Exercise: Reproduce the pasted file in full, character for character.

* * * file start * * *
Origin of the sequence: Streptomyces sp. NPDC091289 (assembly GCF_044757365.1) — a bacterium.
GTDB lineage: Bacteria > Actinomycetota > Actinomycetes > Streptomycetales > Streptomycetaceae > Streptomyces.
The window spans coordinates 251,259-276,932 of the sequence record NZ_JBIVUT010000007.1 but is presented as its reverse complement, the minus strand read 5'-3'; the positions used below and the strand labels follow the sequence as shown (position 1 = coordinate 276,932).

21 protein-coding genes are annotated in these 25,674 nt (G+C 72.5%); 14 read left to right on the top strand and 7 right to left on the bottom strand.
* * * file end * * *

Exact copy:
Origin of the sequence: Streptomyces sp. NPDC091289 (assembly GCF_044757365.1) — a bacterium.
GTDB lineage: Bacteria > Actinomycetota > Actinomycetes > Streptomycetales > Streptomycetaceae > Streptomyces.
The window spans coordinates 251,259-276,932 of the sequence record NZ_JBIVUT010000007.1 but is presented as its reverse complement, the minus strand read 5'-3'; the positions used below and the strand labels follow the sequence as shown (position 1 = coordinate 276,932).

21 protein-coding genes are annotated in these 25,674 nt (G+C 72.5%); 14 read left to right on the top strand and 7 right to left on the bottom strand.